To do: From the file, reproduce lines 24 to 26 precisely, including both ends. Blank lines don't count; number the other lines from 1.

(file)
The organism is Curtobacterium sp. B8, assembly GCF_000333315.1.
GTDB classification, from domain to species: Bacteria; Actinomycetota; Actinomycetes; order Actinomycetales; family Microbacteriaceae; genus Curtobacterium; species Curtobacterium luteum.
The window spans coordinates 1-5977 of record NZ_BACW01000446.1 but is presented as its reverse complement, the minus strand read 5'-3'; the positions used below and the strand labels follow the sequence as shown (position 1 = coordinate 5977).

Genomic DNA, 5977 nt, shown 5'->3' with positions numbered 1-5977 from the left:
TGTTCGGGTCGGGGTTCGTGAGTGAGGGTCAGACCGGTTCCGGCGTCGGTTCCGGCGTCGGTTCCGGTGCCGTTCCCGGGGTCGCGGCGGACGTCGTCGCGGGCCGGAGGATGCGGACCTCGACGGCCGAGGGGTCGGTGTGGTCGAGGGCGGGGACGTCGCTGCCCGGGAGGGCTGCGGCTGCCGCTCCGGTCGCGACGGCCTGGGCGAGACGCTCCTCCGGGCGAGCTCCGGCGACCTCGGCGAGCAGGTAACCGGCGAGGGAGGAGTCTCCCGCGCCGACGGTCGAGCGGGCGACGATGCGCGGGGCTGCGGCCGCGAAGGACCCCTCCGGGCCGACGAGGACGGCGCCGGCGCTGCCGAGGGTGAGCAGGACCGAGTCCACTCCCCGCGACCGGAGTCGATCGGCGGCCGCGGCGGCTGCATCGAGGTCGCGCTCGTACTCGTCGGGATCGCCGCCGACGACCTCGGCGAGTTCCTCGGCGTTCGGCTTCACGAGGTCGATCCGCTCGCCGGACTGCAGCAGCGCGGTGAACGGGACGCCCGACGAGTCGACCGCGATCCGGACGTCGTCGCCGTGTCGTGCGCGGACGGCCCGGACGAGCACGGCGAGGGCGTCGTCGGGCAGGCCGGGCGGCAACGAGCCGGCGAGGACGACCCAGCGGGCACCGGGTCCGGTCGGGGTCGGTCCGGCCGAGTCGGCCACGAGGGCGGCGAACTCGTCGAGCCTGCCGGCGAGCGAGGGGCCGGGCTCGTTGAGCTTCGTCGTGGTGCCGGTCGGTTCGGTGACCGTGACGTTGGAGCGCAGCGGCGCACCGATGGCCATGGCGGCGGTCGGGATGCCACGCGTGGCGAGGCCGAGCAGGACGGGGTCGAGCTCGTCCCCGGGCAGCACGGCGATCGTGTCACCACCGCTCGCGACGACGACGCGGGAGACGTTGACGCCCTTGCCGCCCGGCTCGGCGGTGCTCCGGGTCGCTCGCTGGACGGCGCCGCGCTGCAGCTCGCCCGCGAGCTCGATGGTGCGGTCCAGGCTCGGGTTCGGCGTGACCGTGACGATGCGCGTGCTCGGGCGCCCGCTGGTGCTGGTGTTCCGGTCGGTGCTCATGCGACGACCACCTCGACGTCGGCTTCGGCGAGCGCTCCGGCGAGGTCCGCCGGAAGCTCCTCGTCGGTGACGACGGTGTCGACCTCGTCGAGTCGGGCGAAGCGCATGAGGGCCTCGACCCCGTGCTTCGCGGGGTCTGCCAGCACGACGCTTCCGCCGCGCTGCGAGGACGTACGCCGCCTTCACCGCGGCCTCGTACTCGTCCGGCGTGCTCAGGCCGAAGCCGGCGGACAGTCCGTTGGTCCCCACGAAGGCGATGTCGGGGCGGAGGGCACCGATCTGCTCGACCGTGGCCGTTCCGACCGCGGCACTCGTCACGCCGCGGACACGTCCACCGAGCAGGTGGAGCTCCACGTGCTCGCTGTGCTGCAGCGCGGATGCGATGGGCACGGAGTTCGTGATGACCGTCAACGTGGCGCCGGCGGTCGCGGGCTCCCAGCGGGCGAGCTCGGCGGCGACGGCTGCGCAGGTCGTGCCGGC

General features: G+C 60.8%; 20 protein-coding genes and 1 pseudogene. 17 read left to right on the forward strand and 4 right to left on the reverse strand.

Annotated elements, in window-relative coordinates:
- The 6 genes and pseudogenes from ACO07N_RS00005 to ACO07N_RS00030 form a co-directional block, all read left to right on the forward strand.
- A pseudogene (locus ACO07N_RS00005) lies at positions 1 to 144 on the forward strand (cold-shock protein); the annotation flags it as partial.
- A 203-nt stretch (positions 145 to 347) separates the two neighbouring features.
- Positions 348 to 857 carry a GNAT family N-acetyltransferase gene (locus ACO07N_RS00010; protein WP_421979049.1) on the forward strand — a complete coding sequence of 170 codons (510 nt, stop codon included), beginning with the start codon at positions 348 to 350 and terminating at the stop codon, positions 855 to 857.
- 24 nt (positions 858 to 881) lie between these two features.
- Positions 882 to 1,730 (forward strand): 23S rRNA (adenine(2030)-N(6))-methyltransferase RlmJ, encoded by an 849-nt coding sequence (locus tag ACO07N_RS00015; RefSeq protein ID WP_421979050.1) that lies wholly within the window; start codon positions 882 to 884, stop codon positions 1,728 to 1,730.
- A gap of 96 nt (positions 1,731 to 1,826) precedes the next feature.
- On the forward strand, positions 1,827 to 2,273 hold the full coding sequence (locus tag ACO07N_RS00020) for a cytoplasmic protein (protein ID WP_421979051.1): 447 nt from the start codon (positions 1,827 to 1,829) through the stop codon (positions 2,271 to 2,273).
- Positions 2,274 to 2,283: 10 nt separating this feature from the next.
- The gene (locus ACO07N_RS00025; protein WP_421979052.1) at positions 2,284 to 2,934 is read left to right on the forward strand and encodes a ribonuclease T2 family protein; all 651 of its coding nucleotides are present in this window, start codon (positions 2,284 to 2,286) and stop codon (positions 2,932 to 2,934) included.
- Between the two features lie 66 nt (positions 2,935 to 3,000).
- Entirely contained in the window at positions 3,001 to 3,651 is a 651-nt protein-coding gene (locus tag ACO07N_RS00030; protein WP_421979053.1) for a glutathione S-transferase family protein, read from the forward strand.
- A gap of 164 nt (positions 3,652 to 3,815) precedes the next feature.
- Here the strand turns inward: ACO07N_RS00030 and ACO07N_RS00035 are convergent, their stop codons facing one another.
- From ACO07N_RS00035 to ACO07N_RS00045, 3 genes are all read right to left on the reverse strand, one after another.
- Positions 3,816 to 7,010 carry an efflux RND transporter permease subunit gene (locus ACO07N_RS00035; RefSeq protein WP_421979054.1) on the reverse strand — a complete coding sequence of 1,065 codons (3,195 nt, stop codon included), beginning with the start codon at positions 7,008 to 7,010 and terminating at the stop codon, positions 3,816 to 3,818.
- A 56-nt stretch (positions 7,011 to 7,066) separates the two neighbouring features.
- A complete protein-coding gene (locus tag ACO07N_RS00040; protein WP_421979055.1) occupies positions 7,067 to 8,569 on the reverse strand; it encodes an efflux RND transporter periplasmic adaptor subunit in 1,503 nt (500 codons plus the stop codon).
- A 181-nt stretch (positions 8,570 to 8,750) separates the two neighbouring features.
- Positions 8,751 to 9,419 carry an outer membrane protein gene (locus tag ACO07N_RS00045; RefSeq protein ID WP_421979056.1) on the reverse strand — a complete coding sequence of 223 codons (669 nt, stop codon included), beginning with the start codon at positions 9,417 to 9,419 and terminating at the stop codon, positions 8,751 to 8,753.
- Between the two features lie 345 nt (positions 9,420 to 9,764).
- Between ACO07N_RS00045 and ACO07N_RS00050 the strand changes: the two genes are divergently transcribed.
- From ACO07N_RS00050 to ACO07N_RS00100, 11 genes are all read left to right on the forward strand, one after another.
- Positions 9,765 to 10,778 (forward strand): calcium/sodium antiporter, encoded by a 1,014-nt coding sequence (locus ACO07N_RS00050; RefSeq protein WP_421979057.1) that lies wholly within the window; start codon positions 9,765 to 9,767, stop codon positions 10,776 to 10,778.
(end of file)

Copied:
- A 56-nt stretch (positions 7,011 to 7,066) separates the two neighbouring features.
- A complete protein-coding gene (locus tag ACO07N_RS00040; protein WP_421979055.1) occupies positions 7,067 to 8,569 on the reverse strand; it encodes an efflux RND transporter periplasmic adaptor subunit in 1,503 nt (500 codons plus the stop codon).
- A 181-nt stretch (positions 8,570 to 8,750) separates the two neighbouring features.